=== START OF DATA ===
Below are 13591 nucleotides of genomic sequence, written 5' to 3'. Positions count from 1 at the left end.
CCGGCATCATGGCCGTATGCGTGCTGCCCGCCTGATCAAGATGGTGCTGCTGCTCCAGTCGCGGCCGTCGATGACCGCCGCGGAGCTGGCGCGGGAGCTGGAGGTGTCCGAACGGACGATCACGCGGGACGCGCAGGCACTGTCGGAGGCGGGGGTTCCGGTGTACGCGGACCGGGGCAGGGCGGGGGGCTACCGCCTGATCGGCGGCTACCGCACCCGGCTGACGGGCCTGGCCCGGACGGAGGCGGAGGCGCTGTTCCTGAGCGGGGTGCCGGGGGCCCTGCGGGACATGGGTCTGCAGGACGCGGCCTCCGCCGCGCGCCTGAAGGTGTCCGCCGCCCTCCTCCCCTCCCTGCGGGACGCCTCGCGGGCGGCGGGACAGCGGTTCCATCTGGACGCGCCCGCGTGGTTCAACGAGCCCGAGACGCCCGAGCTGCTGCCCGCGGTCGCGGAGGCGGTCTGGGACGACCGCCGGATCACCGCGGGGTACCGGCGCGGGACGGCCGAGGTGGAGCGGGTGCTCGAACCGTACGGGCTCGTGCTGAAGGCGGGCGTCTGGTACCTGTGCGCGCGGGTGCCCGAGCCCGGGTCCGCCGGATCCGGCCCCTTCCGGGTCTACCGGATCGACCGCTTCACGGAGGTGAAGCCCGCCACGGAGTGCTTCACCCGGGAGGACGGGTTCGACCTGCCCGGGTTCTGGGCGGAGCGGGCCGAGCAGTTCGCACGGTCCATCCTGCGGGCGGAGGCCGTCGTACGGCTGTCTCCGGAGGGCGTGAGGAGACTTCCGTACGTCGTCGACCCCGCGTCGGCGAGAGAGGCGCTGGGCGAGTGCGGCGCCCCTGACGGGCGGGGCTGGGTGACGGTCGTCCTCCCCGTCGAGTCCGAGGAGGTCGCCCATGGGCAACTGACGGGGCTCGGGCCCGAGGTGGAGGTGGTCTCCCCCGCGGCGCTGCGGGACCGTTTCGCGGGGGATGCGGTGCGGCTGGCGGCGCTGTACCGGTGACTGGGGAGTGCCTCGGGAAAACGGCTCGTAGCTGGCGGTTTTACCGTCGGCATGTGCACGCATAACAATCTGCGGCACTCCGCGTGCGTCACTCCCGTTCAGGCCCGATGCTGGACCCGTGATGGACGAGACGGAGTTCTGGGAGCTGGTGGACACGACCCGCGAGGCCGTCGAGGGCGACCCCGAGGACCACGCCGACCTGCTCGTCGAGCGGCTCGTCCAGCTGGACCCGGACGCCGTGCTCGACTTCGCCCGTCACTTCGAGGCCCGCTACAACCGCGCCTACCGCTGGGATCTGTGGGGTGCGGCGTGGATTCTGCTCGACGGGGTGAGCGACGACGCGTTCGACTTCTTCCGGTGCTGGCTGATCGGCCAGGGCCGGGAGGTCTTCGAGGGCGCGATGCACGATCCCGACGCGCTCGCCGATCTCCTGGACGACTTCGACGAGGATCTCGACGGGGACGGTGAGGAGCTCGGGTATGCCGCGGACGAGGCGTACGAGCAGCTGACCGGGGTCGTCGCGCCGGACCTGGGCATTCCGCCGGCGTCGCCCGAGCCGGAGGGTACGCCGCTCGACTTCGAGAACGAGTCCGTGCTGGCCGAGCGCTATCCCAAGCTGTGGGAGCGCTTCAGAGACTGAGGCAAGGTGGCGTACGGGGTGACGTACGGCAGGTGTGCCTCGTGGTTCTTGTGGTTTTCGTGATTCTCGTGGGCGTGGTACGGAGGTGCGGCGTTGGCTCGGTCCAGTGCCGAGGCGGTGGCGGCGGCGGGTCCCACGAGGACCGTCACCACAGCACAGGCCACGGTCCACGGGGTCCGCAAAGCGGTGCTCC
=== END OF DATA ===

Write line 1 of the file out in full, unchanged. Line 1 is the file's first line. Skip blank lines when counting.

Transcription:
Below are 13591 nucleotides of genomic sequence, written 5' to 3'. Positions count from 1 at the left end.